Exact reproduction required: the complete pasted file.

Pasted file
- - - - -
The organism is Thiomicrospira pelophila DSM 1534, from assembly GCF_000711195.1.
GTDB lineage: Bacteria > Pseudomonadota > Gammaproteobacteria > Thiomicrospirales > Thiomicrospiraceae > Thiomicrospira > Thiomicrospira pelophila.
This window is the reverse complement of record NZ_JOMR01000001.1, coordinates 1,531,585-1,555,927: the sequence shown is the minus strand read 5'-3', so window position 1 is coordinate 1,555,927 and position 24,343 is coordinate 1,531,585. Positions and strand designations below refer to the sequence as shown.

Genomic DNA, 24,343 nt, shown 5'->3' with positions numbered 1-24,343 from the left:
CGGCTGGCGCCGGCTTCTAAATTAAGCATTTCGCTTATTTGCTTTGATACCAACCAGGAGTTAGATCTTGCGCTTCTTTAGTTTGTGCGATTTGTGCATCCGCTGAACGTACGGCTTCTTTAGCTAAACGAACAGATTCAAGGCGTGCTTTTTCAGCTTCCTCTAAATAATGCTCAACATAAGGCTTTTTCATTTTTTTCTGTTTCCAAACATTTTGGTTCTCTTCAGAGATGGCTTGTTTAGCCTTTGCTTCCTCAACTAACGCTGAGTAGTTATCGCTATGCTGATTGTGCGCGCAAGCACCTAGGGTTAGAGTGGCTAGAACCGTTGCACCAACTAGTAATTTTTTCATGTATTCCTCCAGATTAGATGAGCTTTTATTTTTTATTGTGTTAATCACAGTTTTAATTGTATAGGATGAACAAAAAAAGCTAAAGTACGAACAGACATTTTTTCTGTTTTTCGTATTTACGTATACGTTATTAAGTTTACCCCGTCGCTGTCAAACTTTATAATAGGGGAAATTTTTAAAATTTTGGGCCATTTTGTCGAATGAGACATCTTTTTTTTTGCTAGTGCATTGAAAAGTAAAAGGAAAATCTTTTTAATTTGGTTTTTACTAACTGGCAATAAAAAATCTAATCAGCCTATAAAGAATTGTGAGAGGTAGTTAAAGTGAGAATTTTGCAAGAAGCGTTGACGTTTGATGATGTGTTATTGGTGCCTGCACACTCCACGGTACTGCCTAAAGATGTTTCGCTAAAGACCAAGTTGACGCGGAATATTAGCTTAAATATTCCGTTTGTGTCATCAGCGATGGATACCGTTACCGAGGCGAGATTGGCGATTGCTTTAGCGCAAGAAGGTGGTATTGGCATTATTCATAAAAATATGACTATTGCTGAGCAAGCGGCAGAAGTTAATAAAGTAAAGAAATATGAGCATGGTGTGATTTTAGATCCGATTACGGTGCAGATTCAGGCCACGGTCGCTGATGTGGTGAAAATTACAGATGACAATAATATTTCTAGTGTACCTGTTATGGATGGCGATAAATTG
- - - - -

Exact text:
The organism is Thiomicrospira pelophila DSM 1534, from assembly GCF_000711195.1.
GTDB lineage: Bacteria > Pseudomonadota > Gammaproteobacteria > Thiomicrospirales > Thiomicrospiraceae > Thiomicrospira > Thiomicrospira pelophila.
This window is the reverse complement of record NZ_JOMR01000001.1, coordinates 1,531,585-1,555,927: the sequence shown is the minus strand read 5'-3', so window position 1 is coordinate 1,555,927 and position 24,343 is coordinate 1,531,585. Positions and strand designations below refer to the sequence as shown.

Genomic DNA, 24,343 nt, shown 5'->3' with positions numbered 1-24,343 from the left:
CGGCTGGCGCCGGCTTCTAAATTAAGCATTTCGCTTATTTGCTTTGATACCAACCAGGAGTTAGATCTTGCGCTTCTTTAGTTTGTGCGATTTGTGCATCCGCTGAACGTACGGCTTCTTTAGCTAAACGAACAGATTCAAGGCGTGCTTTTTCAGCTTCCTCTAAATAATGCTCAACATAAGGCTTTTTCATTTTTTTCTGTTTCCAAACATTTTGGTTCTCTTCAGAGATGGCTTGTTTAGCCTTTGCTTCCTCAACTAACGCTGAGTAGTTATCGCTATGCTGATTGTGCGCGCAAGCACCTAGGGTTAGAGTGGCTAGAACCGTTGCACCAACTAGTAATTTTTTCATGTATTCCTCCAGATTAGATGAGCTTTTATTTTTTATTGTGTTAATCACAGTTTTAATTGTATAGGATGAACAAAAAAAGCTAAAGTACGAACAGACATTTTTTCTGTTTTTCGTATTTACGTATACGTTATTAAGTTTACCCCGTCGCTGTCAAACTTTATAATAGGGGAAATTTTTAAAATTTTGGGCCATTTTGTCGAATGAGACATCTTTTTTTTTGCTAGTGCATTGAAAAGTAAAAGGAAAATCTTTTTAATTTGGTTTTTACTAACTGGCAATAAAAAATCTAATCAGCCTATAAAGAATTGTGAGAGGTAGTTAAAGTGAGAATTTTGCAAGAAGCGTTGACGTTTGATGATGTGTTATTGGTGCCTGCACACTCCACGGTACTGCCTAAAGATGTTTCGCTAAAGACCAAGTTGACGCGGAATATTAGCTTAAATATTCCGTTTGTGTCATCAGCGATGGATACCGTTACCGAGGCGAGATTGGCGATTGCTTTAGCGCAAGAAGGTGGTATTGGCATTATTCATAAAAATATGACTATTGCTGAGCAAGCGGCAGAAGTTAATAAAGTAAAGAAATATGAGCATGGTGTGATTTTAGATCCGATTACGGTGCAGATTCAGGCCACGGTCGCTGATGTGGTGAAAATTACAGATGACAATAATATTTCTAGTGTACCTGTTATGGATGGCGATAAATTG